In bowl, mix together sugar, flour, cornstarch, and salt.  Blend egg yolks into 1/2 cup milk and add to dry ingredients.  Set aside.

    Melt chocolate with two cups milk in saucepan over medium heat.  Stirring constantly, cook just until mixture boils.  Remove from heat.  Stir egg yolk mixture into saucepan and return to medium heat.  Continue stirring and bring mixture to boil.  Boil and stir one minute.  Remove from heat.  Add butter and vanilla, and stir until butter melts and mixture is smooth.   Pour into pie shell.  Press a sheet of plastic wrap onto top of pie, smoothing away air pockets.  This will prevent a skin from forming.  Cool for a couple of hours.  Then chill in refrigerator until cold.  Serve with whipped cream or Cool Whip™.

    Wednesday, December 1, 2010


    The Mod Squad (1968-1973)
    Creator: Buddy Ruskin
    Starring: Peggy Lipton, Michael Cole, Clarence Williams III, and Tige Andrews

    The Mod Squad was the first television show to feature young street kids as cops.  When I was nine, those cops, Julie, Pete, and Linc, were my idols.  On long Saturday afternoons we played The Mod Squad.  Sporting long blond hair and a headband or sunglasses atop my head, I was Julie, the loner hippie chick from San Francisco who ran away from her prostitute mother.  My brother posed as Pete, the anti-establishment guy from Beverly Hills whose family disowned him after he stole a car.  A friend stood in for Linc, the street-smart poor dude who had been arrested during a riot in Watts.  All three avoided jail by serving as undercover cops for Captain Adam Greer.  They might be cops, but these hippies refuse to carry guns, are against the Vietnam War, and support young people protesting against unfair or cruel issues.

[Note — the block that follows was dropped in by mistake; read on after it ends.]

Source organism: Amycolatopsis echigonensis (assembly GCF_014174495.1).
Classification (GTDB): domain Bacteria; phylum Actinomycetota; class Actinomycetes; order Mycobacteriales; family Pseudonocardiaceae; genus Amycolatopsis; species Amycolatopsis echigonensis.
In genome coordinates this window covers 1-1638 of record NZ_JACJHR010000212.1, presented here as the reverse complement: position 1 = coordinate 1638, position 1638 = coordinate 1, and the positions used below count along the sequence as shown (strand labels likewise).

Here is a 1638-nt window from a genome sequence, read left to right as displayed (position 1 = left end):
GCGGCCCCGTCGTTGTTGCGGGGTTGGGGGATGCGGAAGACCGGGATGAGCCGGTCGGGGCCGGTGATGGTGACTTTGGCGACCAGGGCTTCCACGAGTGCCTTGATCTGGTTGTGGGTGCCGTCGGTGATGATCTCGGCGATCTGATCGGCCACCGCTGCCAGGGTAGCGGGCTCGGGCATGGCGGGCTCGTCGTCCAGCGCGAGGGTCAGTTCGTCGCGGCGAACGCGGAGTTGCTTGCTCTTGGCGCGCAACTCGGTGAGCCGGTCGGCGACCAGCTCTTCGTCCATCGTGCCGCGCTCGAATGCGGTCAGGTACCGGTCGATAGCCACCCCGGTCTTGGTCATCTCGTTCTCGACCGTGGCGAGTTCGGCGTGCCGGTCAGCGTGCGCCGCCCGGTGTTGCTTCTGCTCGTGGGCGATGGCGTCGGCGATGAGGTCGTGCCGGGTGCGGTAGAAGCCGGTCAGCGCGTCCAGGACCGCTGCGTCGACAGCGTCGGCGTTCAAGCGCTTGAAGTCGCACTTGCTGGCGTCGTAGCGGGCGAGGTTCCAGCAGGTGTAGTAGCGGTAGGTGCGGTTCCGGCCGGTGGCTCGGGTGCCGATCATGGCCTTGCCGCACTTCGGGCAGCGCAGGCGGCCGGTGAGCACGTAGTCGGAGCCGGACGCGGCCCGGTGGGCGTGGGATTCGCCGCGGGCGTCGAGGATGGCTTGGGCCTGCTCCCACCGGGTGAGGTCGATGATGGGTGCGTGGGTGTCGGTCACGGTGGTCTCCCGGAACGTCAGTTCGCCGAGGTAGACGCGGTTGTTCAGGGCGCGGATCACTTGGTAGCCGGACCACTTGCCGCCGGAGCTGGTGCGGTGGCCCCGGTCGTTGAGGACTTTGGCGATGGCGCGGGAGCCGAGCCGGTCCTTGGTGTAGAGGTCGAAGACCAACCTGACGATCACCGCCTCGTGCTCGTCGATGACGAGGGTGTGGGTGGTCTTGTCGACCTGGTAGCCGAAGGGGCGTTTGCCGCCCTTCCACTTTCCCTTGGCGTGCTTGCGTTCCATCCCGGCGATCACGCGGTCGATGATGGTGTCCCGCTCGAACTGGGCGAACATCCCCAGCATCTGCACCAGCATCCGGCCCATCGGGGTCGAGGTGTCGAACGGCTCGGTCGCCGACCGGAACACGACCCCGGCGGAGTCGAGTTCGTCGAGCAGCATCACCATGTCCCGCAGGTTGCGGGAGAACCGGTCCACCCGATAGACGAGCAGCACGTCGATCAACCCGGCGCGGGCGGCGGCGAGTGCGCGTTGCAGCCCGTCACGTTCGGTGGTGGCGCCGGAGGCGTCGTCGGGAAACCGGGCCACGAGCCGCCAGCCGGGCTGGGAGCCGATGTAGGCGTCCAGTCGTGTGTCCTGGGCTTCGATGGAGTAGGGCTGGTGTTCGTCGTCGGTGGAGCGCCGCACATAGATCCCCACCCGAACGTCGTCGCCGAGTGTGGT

I haven't seen this show since it originally aired, but I find it as fun to watch today as I did all those years ago.  It's action packed particularly for Pete and Linc who get in a fistfight in nearly every episode.  They leap onto the bad guys, take them down, and pound the crap out of them.  But no guns, man.  Julie, if present for the fights, takes cover, as a woman would back then.  Now she'd be punching and kicking butt with her costars, all the time being scantily dressed.  (Talk about a sexism paradox.)  Julie, except when in a bikini on the beach, dresses much more modestly than today's t.v. heroine.  But don't confuse her for a prude.  She is a groovy dresser, and, surprisingly, save the brash colors, her clothes look contemporary.  In the pilot, Julie wears jeans and hippie beads, but as the season progresses, her wardrobe expands to include tights, boots, mini skirts, hats, lots of hats, headbands, sunglasses, and false eyelashes.  I want those eyelashes.

    To watch The Mod Squad is to take a trip back to the sixties:  Hippies, peace symbols, beaded curtains, VW bugs and micro buses, motorcycles, mod clothes, psychedelic colors, go-go dancing, guitars, strobe lights, the Vietnam War, protests, underground newspapers, bad drug trips, the slang (dig it?; split; cool, man; scene; groovy; power to the people; peace, baby, peace; and Linc's signature affirmation, solid), and hair, everywhere big beautiful hair (afros, curly hair, long straight hair).

    Many familiar faces can be seen on The Mod Squad.  Sammie Davis, Jr., Ivan Dixon, Ed Asner, Tyne Daly, Lesley Ann Warren, Lou Gossett, Jr., Veronica Cartwright, Robert Duvall, Joe Don Baker, Barry Williams, Richard Dreyfuss, Tom Bosley, Margot Kidder, and an assortment of character actors from the sixties appear at one time on The Mod Squad.  The biggest surprise is a brief onscreen, uncredited,  appearance in the very first episode by Harrison Ford.

    The Mod Squad was probably the first television show to feature the exploding car.  Every car accident, no matter how slight, results in the car blowing up and bursting into flames.  Not even their beloved Woodie, the clunker they drive throughout the first season, is spared destruction by explosion.  Luckily, Woodie's not their only mode of transportation.  They drive a convertible and acquire another wood-paneled station wagon.  Plus, all three of the hippie cops and their cool captain, too, at some point in the series ride a motorcyle.  Back in 1969 my Linc drove me around on his pretend motorcycle, actually a banana-seat bicycle.  After one of our rides, "Linc" kissed me, just as t.v.'s Linc kisses Julie at the end of one episode.  Although I think we kids may have beaten them, Linc and Julie probably shared the first interracial t.v. kiss.